If traditional filters of prestige are themselves steeped in a set of tacit values that may no longer adequately respect the modes of labor (or the laborers themselves), then when better to step back for a moment to ask what we are counting — and why?
The humility of King Canute in the face of nature is worth recalling as a check on the enthusiasm for zero-infection. It is a fine-sounding slogan but do we really want to live in a society where everything else is sacrificed to this goal?
Most academic research on climate change at the nexus of business and society supports a view that the best agenda is enlightened business-as-usual. The authors suggest real progress needs to account for the flow of time and primacy of place.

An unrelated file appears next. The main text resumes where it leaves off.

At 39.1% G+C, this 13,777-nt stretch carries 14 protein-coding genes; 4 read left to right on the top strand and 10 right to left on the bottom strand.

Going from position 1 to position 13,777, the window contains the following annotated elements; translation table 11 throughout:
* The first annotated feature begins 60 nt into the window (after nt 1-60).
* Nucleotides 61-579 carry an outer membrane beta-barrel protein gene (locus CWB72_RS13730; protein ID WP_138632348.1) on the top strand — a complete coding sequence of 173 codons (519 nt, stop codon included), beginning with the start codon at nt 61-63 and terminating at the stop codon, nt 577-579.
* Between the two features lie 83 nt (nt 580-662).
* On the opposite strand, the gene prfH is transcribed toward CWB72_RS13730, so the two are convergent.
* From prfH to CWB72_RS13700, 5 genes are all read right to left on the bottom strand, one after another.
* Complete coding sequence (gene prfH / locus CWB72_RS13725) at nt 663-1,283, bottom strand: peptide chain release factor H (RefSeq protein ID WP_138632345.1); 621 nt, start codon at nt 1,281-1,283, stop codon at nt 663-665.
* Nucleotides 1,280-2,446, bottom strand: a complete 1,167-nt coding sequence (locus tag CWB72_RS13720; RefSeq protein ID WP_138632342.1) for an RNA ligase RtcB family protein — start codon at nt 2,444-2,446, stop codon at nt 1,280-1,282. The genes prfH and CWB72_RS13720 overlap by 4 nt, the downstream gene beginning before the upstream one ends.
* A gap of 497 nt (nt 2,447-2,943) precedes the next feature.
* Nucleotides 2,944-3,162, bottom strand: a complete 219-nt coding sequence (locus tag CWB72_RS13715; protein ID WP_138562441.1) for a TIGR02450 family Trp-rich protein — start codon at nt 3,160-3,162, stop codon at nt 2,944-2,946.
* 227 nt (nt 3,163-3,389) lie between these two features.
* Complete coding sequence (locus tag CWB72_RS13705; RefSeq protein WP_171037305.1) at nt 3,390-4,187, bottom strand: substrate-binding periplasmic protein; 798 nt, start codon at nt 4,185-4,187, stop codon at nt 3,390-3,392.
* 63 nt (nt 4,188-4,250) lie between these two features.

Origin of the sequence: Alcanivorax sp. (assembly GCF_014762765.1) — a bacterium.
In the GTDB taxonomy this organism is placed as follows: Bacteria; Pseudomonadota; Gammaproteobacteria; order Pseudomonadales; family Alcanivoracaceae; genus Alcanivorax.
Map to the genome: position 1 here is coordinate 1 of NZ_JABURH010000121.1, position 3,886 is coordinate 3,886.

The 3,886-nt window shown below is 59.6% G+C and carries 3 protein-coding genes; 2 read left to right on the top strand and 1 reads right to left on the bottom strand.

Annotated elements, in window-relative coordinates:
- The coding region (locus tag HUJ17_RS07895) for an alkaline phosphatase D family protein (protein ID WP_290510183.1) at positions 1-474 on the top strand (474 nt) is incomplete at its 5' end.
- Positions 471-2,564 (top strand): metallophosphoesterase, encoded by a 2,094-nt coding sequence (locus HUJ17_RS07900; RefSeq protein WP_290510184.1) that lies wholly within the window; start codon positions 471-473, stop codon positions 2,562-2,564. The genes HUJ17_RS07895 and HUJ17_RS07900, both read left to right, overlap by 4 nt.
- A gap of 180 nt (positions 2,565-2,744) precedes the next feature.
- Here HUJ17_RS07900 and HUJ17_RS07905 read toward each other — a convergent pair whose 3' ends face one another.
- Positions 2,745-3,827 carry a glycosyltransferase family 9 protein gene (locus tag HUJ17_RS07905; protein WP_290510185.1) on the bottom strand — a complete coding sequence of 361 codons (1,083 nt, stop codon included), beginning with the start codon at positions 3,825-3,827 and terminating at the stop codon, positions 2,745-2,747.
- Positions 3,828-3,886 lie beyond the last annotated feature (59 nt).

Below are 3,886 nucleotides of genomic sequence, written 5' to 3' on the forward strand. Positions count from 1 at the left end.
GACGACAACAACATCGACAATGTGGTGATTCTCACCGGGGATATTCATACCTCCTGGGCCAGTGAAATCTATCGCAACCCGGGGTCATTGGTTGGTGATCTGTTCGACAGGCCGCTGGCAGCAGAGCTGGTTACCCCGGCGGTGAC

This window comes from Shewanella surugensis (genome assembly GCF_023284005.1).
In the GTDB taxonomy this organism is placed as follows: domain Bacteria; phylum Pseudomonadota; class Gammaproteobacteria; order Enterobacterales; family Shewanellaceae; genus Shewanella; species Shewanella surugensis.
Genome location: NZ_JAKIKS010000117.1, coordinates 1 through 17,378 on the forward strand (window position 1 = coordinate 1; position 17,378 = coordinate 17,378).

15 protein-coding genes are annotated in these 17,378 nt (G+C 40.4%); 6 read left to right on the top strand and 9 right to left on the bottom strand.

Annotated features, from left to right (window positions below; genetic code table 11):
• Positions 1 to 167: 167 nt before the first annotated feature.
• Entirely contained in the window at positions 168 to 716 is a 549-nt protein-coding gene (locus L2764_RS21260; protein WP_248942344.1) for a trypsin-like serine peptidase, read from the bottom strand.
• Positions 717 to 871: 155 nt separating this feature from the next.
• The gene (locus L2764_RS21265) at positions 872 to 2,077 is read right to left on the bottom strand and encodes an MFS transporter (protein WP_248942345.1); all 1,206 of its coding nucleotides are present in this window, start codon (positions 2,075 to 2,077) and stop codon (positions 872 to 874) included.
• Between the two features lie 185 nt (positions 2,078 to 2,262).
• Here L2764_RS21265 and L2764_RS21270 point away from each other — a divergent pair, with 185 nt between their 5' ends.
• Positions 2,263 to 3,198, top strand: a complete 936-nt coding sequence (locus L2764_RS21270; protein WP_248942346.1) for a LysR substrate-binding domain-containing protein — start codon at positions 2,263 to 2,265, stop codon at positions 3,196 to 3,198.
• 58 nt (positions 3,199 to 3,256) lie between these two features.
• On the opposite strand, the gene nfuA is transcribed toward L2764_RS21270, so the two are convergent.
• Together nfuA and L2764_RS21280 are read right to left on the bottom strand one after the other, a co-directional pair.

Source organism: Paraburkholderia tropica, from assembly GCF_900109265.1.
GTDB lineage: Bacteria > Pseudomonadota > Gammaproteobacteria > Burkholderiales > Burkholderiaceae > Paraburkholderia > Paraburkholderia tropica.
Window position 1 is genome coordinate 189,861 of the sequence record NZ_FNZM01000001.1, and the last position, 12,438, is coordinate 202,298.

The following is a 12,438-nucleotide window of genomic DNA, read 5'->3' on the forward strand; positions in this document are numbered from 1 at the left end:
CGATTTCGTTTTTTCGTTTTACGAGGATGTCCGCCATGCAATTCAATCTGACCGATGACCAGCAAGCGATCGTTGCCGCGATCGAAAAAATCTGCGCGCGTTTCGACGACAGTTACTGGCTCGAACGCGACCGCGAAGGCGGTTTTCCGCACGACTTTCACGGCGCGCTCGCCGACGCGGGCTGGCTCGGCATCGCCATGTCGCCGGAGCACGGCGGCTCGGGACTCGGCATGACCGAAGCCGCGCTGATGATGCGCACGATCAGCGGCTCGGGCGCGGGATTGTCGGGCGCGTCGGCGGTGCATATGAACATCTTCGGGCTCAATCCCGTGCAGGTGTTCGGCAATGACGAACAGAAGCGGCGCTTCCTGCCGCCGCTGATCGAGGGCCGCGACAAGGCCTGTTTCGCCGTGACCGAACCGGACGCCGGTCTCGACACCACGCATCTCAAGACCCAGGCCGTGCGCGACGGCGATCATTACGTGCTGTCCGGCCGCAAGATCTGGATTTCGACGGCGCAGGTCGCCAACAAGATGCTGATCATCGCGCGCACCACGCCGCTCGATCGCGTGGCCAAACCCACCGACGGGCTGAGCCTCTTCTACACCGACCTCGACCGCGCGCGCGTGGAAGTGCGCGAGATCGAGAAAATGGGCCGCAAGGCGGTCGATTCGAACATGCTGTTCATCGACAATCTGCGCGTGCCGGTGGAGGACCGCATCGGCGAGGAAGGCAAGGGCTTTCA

Patrick Dunleavy argues that there have already been three false starts in open science: focusing only on isolated bits of the open agenda in ways that don’t connect and so are not meaningful; loading researchers with off-putting, external bureaucratic requirements; and risking reopening ‘sectarian’ divides between quantitative and qualitative social scientists.